Question: what could possibly shoot out a neutron star like a cannonball? Answer: a supernova. But you knew that. To wit:
About 10,000 years ago, the supernova that created the nebular remnant CTB 1 not only destroyed a massive star but blasted its newly formed neutron star core — a pulsar — out into the Milky Way Galaxy. The pulsar, spinning 8.7 times a second, was discovered using downloadable software Einstein@Home searching through data taken by NASA’s orbiting Fermi Gamma-Ray Observatory. Traveling over 1,000 kilometers per second, the pulsar PSR J0002+6216 (J0002 for short) has already left the supernova remnant CTB 1, and is even fast enough to leave our Galaxy. Pictured, the trail of the pulsar is visible extending to the lower left of the supernova remnant. The featured image is a combination of radio images from the VLA and DRAO radio observatories, as well as data archived from NASA’s orbiting IRAS infrared observatory. It is well known that supernovas can act as cannons, and even that pulsars can act as cannonballs — what is not known is how supernovas do it.
(Image: F. Schinzel et al. (NRAO, NSF), Canadian Galactic Plane Survey (DRAO), NASA (IRAS); Composition: Jayanne English (U. Manitoba)
Behold: G292.0+1.8 – a fine young supernova 20,000 light years away toward the southern constellation Centaurus. So what are we looking at here?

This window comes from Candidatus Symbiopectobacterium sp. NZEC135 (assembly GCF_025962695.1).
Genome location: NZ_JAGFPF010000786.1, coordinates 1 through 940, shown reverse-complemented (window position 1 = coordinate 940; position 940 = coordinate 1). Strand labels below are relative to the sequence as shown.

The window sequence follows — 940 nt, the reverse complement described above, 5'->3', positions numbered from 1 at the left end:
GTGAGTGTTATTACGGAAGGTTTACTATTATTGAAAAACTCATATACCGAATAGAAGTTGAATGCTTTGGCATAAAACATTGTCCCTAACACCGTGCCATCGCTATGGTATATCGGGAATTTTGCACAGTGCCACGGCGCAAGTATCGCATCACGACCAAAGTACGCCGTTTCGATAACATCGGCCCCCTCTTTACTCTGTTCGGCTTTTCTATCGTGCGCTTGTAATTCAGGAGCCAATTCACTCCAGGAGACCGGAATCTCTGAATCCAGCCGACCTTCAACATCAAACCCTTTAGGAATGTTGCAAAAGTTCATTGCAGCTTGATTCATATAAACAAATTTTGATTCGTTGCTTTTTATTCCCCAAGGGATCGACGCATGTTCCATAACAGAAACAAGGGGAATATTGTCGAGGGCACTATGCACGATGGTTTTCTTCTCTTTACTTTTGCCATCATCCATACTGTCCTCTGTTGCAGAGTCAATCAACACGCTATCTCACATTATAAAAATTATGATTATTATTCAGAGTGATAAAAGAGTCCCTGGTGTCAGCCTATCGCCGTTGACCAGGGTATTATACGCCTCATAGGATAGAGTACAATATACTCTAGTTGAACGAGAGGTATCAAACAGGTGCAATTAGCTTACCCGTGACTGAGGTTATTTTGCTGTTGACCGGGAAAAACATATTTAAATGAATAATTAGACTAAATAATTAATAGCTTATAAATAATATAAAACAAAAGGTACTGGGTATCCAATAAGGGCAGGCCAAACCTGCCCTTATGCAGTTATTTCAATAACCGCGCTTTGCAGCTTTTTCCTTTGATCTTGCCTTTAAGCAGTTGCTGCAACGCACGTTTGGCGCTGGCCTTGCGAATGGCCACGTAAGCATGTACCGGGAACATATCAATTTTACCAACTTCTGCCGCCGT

Massive stars spend their brief lives furiously burning nuclear fuel. Through fusion at extreme temperatures and densities surrounding the stellar core, nuclei of light elements like Hydrogen and Helium are combined to heavier elements like Carbon, Oxygen, etc. in a progression which ends with Iron. So a supernova explosion, a massive star’s inevitable and spectacular demise, blasts back into space debris enriched in heavier elements to be incorporated into other stars and planets and people. This detailed false-colour x-ray image from the orbiting Chandra Observatory shows such a hot, expanding stellar debris cloud about 36 light-years across. […] Light from the inital supernova explosion reached Earth an estimated 1,600 years ago. Bluish colors highlight filaments of the mulitmillion degree gas which are exceptionally rich in Oxygen, Neon, and Magnesium. This enriching supernova also produced a pulsar in its aftermath, a rotating neutron star remnant of the collapsed stellar core. The stunning image was released as part of the 20th anniversary celebration of the Chandra X-ray Observatory.
Using old school analogue visual effects like ink dispersing in an aquarium and pinholes in tissue paper to represent stars, Thomas Vanz creates a very impressive and highly plausible representation of a dying sun going supernova. To wit:
Novae is a movie about an astronomical event that occurs during the last evolutionary stages of a massive star’s life, whose dramatic and catastrophic death is marked by one final titanic explosion called supernova. By only using an aquarium, ink and water, this film is also an attempt to represent the giant with the small without any computed generated imagery.
Vanz shows how he did it here and here.